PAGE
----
Still, you’ll want to check the forecast before you head out (New York Metro Weather is an excellent hyper-local resource) and plan on wearing layers. You might need your warmest coat and thickest sweater for a comfortable walk from one side of the island to the other, or for an hour of ice-skating in Central Park, but you’ll likely be too warm in all that on the subway and in restaurants, shops and museums. Strategize accordingly.
What’s the best way to get around?
The bus and subway are often your best bet for getting around during the holiday season, though cabs, cars and bikes are all good options too. Uber and Lyft are still the ride-share go-tos, but surge pricing and availability can be issues at peak travel times, especially on the weekends.
If your schedule’s flexible, Lyft’s wait-and-save option might save you a few bucks, or you could avoid the markup altogether and book a ride in a metered taxi. The Curb app saves you the hassle of hailing a cab on the street; if you’ve managed to get lucky and flag one down, it lets you pair your phone and pay the fare from the back seat.
A newcomer on the ride-share scene, Revel has a fleet of distinctive blue vehicles, all electric; even with this appealing environmental benefit, though, the service area is limited to parts of Manhattan and Brooklyn, and it can often be impossible to snag a ride. The company has a fleet of electric mopeds as well if you prefer traveling under your own steam.
Shared Citi Bikes are as popular as ever, and you might even have an easier time finding a ride when the weather’s chilly. Just be aware that it starts getting dark here early in winter, so make sure you’re visible to drivers if you’re pedaling around town after 4pm or so.
What’s up with the subway these days?
Daily ridership is still down from its pre-pandemic peak, and a recent host of high-profile incidents has raised concerns about subway safety. Although crime statistics are reportedly up since last year, in most categories transit crime is still lower in absolute terms than it was before the pandemic – but with fewer passengers onboard, it’s having more of an impact.
That said, there are precautions you can take for a safe and – fingers crossed – speedy journey. On the platform, stand well back from the edge and keep at least one ear free to listen for announcements (or rowdy fellow travelers). Avoid the empty car on an otherwise packed train. You’ll have more company during the day than late at night.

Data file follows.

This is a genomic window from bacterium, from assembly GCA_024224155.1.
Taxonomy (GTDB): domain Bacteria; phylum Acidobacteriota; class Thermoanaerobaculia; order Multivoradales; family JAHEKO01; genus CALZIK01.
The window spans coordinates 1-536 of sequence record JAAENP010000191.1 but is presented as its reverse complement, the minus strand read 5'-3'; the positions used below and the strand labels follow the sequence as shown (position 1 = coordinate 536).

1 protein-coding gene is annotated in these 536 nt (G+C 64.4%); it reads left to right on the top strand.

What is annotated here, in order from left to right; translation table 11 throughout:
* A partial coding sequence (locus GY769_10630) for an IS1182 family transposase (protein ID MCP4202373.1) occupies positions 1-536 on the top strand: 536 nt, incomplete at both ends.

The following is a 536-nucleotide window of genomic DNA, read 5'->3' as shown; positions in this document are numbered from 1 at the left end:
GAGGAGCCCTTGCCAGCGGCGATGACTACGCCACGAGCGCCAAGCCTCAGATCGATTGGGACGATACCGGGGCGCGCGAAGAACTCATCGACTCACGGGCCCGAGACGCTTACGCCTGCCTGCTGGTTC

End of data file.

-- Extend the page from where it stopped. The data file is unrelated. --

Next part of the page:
Check for service alerts before you swipe in at the station; Google Maps shows delays fairly quickly, and the @NYCTSubway Twitter feed has up-to-the-minute information and answers to riders’ questions.
At the turnstiles, MetroCards remain an option, but by the end of 2023, the MTA plans to phase them out entirely in favor of OMNY, a tap-to-pay fare system. In the coming months, OMNY kiosks will begin to replace MetroCard vending machines in stations, so you’ll either want to get used to the new system now or get your last swipes in while you can.
Have you made dinner reservations?
Reservations have always been recommended here for hot-ticket dining destinations, though it did seem easier to snag them in pre-pandemic times. If you have your heart set on a particular spot, don’t mess around and lock it down, particularly around the holidays.
If you can’t manage to book a table, New York has a plenty of restaurants that welcome walk-ins; you’ll have the best luck if you show up early and are open to eating at the bar.
While indoor dining has returned to the city in full force, many of the sidewalk dining sheds that sprung up during the pandemic are still in place and in use. Eating alfresco might not seem like an enticing proposition in winter, yet chances are if service is being offered there, the sheds are usually cozy, with heaters and even blankets to ward off the cold.